We wish Nigel and Elli Allison, and staff, every success in their new premises and look forward to sustaining the relationship with the brothers which started 45 years ago.
An itch to be scratched.
In1945, Norman Cornish, aged 26 years, commented in a magazine article: ‘ I think that this art, this thing which gives us so much pleasure, is worthy of study and I personally consider it worthy of study my whole lifetime.’
In the immediate post-war era Cornish became increasingly aware of his destiny. His emergence as a leading regional artist was a phase in the development of his work and burgeoning national reputation. During the 1950s he exhibited on three occasions in London along with other artists of the day, and of course at various galleries throughout the North of England.
This period of his life and career was particularly significant in the development of his sketches and carefully observed drawings. His favourite medium was the Flo-master pen – an early version of the modern fibre-tipped pen. The pen could be re-filled and nibs inter-changed as required. The width of the strokes and intensity of the ink could be controlled by applying pressure, or a light touch. Accuracy was important as the indelible ink dried on the surface of the paper within two seconds. Tiny black dots are sometimes visible on some drawings, as he touched the paper with the pen to stimulate the flow of ink.
Cornish’s wife, Sarah, adapted his jacket with a ‘poacher’s pocket’, large enough to hold his sketchbook and pen so that wherever he went the sketchbook and pen were always immediately accessible.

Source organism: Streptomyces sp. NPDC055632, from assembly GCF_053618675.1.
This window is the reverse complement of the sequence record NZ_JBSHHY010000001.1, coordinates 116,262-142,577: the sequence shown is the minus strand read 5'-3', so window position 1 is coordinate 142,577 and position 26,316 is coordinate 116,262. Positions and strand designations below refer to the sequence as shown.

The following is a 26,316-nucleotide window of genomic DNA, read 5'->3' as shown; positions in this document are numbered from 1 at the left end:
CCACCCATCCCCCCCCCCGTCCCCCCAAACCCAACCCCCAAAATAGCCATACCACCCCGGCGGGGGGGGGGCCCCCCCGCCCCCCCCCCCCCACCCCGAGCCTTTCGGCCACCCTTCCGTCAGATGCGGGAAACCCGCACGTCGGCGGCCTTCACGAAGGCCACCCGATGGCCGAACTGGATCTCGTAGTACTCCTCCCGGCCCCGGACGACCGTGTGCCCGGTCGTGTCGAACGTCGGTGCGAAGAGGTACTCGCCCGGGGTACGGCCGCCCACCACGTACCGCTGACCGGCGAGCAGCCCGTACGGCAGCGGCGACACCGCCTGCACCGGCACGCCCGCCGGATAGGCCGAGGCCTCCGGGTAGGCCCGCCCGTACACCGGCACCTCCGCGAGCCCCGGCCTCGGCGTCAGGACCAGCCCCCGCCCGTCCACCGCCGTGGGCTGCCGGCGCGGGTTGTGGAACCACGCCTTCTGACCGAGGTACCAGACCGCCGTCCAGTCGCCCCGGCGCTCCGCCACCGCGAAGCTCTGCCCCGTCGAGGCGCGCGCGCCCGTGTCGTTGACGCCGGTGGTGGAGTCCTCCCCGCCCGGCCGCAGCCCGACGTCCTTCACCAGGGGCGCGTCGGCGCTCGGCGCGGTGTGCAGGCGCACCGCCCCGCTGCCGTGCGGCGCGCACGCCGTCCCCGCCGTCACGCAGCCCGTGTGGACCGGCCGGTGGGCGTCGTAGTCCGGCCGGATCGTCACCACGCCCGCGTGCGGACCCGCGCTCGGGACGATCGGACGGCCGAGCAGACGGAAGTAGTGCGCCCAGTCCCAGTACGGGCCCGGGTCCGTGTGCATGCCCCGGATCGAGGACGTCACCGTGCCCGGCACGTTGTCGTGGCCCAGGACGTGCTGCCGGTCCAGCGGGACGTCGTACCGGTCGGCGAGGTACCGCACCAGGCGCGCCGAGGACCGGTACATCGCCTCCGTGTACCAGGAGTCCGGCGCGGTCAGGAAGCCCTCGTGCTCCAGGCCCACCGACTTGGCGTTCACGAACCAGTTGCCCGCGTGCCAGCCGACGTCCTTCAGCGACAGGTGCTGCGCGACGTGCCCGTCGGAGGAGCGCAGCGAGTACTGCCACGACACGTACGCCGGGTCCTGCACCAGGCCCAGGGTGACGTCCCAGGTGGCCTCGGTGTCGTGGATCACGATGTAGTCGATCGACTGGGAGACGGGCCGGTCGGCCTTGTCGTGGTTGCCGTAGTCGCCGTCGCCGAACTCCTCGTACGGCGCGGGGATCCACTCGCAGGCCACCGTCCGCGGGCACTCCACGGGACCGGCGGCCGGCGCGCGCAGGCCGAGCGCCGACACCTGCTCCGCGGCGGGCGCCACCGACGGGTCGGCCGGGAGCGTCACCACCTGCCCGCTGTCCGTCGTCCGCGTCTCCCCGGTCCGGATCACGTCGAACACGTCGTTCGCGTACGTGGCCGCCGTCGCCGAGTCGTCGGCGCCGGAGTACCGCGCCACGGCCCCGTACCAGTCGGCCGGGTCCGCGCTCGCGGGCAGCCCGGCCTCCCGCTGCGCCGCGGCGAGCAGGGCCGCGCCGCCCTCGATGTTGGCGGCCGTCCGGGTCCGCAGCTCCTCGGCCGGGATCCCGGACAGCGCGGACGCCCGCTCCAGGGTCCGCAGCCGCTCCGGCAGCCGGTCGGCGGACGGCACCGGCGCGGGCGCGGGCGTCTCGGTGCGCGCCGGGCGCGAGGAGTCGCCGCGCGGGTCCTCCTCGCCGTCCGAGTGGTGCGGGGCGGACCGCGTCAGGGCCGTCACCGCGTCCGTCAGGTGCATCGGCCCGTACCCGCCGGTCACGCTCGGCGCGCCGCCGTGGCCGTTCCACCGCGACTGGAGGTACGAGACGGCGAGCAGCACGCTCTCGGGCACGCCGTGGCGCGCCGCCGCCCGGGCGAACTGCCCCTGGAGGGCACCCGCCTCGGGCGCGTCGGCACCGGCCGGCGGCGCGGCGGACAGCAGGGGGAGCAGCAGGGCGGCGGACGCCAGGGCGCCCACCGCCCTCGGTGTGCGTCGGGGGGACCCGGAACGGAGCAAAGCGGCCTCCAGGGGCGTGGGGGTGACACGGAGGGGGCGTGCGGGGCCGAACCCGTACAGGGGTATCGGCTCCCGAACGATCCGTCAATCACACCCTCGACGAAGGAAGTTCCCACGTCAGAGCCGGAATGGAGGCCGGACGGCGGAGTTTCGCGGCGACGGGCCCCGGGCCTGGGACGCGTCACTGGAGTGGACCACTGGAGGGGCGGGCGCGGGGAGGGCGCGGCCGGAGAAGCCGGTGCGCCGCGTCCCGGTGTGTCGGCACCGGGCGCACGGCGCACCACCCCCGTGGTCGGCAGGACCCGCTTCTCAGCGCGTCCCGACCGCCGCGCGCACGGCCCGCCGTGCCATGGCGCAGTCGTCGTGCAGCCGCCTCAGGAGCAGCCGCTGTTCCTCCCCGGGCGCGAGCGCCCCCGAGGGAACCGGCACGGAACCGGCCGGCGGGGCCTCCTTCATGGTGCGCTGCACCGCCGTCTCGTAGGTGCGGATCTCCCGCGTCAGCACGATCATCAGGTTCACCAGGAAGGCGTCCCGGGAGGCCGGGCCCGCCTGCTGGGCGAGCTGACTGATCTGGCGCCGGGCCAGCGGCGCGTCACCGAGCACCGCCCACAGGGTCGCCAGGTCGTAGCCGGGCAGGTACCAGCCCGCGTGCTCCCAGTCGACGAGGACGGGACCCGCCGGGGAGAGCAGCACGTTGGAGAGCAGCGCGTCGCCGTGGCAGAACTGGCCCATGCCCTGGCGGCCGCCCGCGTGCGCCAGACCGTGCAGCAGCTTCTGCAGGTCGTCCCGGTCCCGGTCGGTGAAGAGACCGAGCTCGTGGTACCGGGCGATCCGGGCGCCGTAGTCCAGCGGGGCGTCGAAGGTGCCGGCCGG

Cornish often said that painting and drawing was like an itch that had to be scratched. Rarely, can one town and its people have received so much attention from an individual artist with over 5,000 drawings and water-colours in the sketchbooks which are in the archive at Northumbria University in Newcastle.
Cornish also drew on scraps of paper, newspaper, The Radio Times and many other surfaces. A recent revelation was a drawing on the back of a box of Cadbury’s chocolates.
Cornish worked on themes repeatedly and almost obsessively, wrestling in his mind to find a faultless composition. Many of the subjects can be seen as a thread running through different seasons and times of the day and night.
The pages contain colour notes, comments about composition, light and shade, historical information and regular ‘to do’ lists. The sketchbooks also contain letters and personal observations about a wide range of contemporary topics and contextual statements.
The ability of an artist to sketch and draw with speed and accuracy, to capture a moment in time, is fundamental towards future success and forms the basis upon which all else follows.
“ The quality of Cornish’s drawings is as good as any other artist in history.”
Andrew Festing : Sothebys - Head of British Painting 1977-81
President of The Royal Society of Portrait Painters 2002 -2008
Behind The Scenes: The Norman Cornish Sketchbooks is available by clicking here. The book contains examples of the drawings and preparatory sketches alongside many of the completed paintings. In addition there are four essays setting the works in context and numerous previously unpublished quotations from Norman Cornish. The Foreword was written by Melvyn Bragg.
Throughout the centenary year, an interesting range of themed exhibitions is planned in order to commemorate Norman’s life and to celebrate his work.